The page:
The Practice of Psychotherapy: Essays on the Psychology of the Transference and Other Subjects (Bollingen Series)
The dream of X. means chiefly that it would be advisable to you to give yourself that kind of loving attention as well as whatever X. means for you in yourself. In other words: worry about yourself more than about others; see and understand what you do more than what you assume other people do. Otherwise you will be accused of a meddling power drive. ~Carl Jung, Letters Vol. II, Page 515.
1 know that the Buddhists would say, as indeed they do: if only people would follow the noble eightfold path of the Dharma (doctrine, law) and had true insight into the Self; or the Christians: if only people had the right faith in the Lord; or the rationalist: if people could only be intelligent and reasonable—then all problems would be manageable and solvable.
The trouble is that none of them manages to solve these problems himself.
Christians often ask why God does not speak to them, as he is believed to have done in former days.
When I hear such ^questions, it always makes me think of the Rabbi who was asked: how it could be that God often showed himself to people in the olden days but that nowadays one no longer saw him.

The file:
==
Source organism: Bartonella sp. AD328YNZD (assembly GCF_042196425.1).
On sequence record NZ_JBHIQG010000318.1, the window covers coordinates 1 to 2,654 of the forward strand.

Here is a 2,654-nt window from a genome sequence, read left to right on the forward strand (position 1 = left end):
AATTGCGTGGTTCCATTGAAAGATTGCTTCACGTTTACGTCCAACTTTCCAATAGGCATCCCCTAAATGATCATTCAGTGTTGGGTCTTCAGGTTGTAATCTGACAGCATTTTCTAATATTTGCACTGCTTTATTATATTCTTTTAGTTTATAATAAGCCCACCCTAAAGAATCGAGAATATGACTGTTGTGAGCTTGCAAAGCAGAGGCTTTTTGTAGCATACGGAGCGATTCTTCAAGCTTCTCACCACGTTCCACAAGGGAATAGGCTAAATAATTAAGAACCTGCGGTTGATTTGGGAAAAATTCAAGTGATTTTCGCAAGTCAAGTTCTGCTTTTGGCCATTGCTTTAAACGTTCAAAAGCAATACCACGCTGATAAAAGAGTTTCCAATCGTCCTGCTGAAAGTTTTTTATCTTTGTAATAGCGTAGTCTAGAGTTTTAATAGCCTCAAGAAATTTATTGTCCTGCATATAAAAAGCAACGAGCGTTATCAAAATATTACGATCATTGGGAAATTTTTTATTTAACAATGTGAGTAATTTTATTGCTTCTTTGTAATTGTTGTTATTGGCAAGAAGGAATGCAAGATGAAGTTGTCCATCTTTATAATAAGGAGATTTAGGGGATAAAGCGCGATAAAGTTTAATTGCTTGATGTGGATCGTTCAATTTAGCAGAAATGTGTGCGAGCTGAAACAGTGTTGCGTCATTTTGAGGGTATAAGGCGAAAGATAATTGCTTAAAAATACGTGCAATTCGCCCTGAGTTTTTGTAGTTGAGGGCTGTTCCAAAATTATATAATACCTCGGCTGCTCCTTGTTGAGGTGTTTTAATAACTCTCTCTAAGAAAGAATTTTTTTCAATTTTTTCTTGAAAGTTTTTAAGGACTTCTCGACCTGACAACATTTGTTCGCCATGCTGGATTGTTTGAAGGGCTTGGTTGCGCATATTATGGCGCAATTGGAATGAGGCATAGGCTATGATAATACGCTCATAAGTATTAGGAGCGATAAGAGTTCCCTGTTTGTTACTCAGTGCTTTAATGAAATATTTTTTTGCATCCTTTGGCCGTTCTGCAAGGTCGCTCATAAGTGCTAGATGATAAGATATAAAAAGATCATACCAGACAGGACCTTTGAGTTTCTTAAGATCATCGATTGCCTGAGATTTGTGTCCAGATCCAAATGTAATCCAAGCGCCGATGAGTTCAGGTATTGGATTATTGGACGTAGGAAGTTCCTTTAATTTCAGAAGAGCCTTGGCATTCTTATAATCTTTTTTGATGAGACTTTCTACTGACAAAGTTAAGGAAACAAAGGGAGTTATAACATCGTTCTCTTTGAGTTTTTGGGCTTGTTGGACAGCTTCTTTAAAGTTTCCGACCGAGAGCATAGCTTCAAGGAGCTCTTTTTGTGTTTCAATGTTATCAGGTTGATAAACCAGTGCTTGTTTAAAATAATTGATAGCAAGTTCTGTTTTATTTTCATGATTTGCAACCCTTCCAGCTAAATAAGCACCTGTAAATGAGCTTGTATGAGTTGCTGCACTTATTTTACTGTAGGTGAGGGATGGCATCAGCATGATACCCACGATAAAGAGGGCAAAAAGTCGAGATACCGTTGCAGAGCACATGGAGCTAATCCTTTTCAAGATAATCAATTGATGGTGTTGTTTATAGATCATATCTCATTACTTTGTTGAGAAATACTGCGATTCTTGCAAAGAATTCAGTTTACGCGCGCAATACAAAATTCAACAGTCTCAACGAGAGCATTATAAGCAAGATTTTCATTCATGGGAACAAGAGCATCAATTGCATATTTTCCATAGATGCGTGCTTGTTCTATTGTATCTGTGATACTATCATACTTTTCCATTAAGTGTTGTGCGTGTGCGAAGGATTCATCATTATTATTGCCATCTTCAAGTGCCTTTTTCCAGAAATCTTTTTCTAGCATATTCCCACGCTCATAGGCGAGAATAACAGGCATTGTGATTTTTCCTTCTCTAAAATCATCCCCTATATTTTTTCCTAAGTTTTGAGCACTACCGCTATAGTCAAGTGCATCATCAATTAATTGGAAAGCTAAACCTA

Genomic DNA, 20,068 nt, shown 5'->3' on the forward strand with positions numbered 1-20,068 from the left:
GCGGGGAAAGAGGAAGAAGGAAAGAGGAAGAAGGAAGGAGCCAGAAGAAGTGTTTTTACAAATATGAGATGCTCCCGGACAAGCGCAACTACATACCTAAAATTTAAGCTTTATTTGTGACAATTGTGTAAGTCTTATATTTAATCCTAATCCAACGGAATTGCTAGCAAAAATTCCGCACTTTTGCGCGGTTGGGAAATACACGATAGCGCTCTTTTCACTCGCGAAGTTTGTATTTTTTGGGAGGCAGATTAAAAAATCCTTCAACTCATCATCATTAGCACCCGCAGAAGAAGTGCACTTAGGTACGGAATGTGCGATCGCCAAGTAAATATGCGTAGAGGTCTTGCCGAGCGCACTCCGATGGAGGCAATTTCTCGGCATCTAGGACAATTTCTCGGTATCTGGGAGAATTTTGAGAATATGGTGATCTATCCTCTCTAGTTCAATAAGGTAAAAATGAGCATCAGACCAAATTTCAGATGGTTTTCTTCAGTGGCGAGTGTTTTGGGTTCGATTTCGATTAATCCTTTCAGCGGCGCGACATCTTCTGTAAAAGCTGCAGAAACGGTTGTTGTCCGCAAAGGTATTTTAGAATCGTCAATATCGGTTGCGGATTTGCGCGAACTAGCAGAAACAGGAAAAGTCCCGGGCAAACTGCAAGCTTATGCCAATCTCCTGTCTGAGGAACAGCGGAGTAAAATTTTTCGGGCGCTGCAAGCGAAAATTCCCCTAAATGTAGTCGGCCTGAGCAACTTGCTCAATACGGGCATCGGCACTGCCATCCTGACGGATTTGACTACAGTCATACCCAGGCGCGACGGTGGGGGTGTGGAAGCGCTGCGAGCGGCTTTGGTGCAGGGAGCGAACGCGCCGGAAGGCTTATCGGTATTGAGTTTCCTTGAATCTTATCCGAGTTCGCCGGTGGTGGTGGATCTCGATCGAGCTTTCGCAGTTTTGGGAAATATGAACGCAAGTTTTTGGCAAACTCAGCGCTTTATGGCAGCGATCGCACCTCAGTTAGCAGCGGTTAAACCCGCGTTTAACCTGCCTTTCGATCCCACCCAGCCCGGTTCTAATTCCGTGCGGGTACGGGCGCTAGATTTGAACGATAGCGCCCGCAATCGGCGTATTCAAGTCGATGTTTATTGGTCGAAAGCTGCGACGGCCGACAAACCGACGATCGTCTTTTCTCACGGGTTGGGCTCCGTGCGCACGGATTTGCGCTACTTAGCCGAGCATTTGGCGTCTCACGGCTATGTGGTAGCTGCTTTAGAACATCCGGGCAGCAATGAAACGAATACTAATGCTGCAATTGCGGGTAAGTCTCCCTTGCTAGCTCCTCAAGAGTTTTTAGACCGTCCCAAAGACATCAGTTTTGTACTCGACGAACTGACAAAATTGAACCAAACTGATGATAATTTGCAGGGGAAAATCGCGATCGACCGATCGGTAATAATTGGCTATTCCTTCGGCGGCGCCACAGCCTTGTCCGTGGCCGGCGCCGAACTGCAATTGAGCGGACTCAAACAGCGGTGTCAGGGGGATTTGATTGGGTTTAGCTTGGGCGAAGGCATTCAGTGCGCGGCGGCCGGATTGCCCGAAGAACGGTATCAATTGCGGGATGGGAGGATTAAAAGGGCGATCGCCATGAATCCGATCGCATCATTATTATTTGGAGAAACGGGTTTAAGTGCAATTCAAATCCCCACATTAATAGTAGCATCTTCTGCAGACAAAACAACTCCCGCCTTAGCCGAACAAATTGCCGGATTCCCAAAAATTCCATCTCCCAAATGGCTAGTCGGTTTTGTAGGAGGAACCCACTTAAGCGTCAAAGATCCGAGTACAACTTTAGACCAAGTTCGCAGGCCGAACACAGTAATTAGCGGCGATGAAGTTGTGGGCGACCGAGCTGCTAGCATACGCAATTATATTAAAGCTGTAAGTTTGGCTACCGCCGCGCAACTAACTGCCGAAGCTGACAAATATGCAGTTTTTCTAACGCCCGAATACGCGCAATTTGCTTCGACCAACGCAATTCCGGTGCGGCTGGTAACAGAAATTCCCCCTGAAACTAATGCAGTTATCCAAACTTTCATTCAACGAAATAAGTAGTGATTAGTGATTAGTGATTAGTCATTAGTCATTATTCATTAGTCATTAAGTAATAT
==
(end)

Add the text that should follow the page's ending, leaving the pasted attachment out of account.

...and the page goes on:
The | Rabbi replied: “Nor is there anyone nowadays who could stoop so low.”
This answer hits the nail on the head. We are so captivated by and entangled in our subjective consciousness that we have simply forgotten the age-old fact that God speaks chiefly through dreams and visions.
The Buddhist discards the world of unconscious fantasies as “distractions” and useless illusions; the Christian puts his Church and his Bible between himself and his unconscious; and the rationalist intellectual does not yet know that his consciousness is not his total psyche, in spite of the fact that for more than seventy years the unconscious has been a basic scientific concept that is indispensable to any serious student of psychology ~Carl Jung, CW18, Paras 600-601